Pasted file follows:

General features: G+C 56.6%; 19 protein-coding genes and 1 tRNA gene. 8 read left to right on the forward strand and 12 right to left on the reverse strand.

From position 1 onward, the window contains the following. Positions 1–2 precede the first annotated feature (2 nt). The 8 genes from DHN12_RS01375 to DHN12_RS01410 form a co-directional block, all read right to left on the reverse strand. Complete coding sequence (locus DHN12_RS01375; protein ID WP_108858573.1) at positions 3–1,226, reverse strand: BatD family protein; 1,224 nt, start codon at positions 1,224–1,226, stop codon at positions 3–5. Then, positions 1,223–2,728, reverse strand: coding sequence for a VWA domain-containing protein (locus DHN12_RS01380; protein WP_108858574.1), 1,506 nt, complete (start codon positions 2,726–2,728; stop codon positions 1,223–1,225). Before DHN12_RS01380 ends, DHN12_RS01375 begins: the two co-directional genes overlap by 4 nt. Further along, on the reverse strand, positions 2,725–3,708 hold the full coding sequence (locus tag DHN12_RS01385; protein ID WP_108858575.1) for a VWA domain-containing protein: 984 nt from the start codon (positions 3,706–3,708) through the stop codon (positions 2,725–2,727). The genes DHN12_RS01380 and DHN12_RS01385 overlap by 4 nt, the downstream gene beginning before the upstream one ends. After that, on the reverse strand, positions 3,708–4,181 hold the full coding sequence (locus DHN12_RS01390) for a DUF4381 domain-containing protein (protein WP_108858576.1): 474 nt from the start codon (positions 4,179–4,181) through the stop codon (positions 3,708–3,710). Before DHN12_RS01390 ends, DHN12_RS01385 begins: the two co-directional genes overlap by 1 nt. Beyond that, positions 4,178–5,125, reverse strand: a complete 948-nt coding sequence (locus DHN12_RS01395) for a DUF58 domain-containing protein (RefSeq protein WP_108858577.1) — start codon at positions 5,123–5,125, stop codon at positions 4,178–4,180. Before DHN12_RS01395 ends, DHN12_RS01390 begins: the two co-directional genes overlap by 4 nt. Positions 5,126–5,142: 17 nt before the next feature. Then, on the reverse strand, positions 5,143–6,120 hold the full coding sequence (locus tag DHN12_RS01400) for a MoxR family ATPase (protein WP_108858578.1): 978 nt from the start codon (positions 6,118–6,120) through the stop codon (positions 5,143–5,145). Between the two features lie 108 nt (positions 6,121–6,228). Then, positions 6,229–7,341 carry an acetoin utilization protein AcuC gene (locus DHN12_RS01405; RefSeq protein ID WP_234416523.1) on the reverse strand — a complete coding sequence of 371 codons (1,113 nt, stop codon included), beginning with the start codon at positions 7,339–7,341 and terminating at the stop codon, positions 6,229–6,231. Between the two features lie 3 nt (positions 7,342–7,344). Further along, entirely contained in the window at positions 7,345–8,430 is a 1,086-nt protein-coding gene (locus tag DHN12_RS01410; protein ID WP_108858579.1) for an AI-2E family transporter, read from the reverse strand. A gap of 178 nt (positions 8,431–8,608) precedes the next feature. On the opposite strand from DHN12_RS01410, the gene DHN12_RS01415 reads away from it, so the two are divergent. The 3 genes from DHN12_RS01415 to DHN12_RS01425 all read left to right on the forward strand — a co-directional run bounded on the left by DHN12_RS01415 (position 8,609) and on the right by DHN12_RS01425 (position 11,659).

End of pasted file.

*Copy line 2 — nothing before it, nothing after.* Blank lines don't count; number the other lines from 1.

From position 1 onward, the window contains the following. Positions 1–2 precede the first annotated feature (2 nt). The 8 genes from DHN12_RS01375 to DHN12_RS01410 form a co-directional block, all read right to left on the reverse strand. Complete coding sequence (locus DHN12_RS01375; protein ID WP_108858573.1) at positions 3–1,226, reverse strand: BatD family protein; 1,224 nt, start codon at positions 1,224–1,226, stop codon at positions 3–5. Then, positions 1,223–2,728, reverse strand: coding sequence for a VWA domain-containing protein (locus DHN12_RS01380; protein WP_108858574.1), 1,506 nt, complete (start codon positions 2,726–2,728; stop codon positions 1,223–1,225). Before DHN12_RS01380 ends, DHN12_RS01375 begins: the two co-directional genes overlap by 4 nt. Further along, on the reverse strand, positions 2,725–3,708 hold the full coding sequence (locus tag DHN12_RS01385; protein ID WP_108858575.1) for a VWA domain-containing protein: 984 nt from the start codon (positions 3,706–3,708) through the stop codon (positions 2,725–2,727). The genes DHN12_RS01380 and DHN12_RS01385 overlap by 4 nt, the downstream gene beginning before the upstream one ends. After that, on the reverse strand, positions 3,708–4,181 hold the full coding sequence (locus DHN12_RS01390) for a DUF4381 domain-containing protein (protein WP_108858576.1): 474 nt from the start codon (positions 4,179–4,181) through the stop codon (positions 3,708–3,710). Before DHN12_RS01390 ends, DHN12_RS01385 begins: the two co-directional genes overlap by 1 nt. Beyond that, positions 4,178–5,125, reverse strand: a complete 948-nt coding sequence (locus DHN12_RS01395) for a DUF58 domain-containing protein (RefSeq protein WP_108858577.1) — start codon at positions 5,123–5,125, stop codon at positions 4,178–4,180. Before DHN12_RS01395 ends, DHN12_RS01390 begins: the two co-directional genes overlap by 4 nt. Positions 5,126–5,142: 17 nt before the next feature. Then, on the reverse strand, positions 5,143–6,120 hold the full coding sequence (locus tag DHN12_RS01400) for a MoxR family ATPase (protein WP_108858578.1): 978 nt from the start codon (positions 6,118–6,120) through the stop codon (positions 5,143–5,145). Between the two features lie 108 nt (positions 6,121–6,228). Then, positions 6,229–7,341 carry an acetoin utilization protein AcuC gene (locus DHN12_RS01405; RefSeq protein ID WP_234416523.1) on the reverse strand — a complete coding sequence of 371 codons (1,113 nt, stop codon included), beginning with the start codon at positions 7,339–7,341 and terminating at the stop codon, positions 6,229–6,231. Between the two features lie 3 nt (positions 7,342–7,344). Further along, entirely contained in the window at positions 7,345–8,430 is a 1,086-nt protein-coding gene (locus tag DHN12_RS01410; protein ID WP_108858579.1) for an AI-2E family transporter, read from the reverse strand. A gap of 178 nt (positions 8,431–8,608) precedes the next feature. On the opposite strand from DHN12_RS01410, the gene DHN12_RS01415 reads away from it, so the two are divergent. The 3 genes from DHN12_RS01415 to DHN12_RS01425 all read left to right on the forward strand — a co-directional run bounded on the left by DHN12_RS01415 (position 8,609) and on the right by DHN12_RS01425 (position 11,659).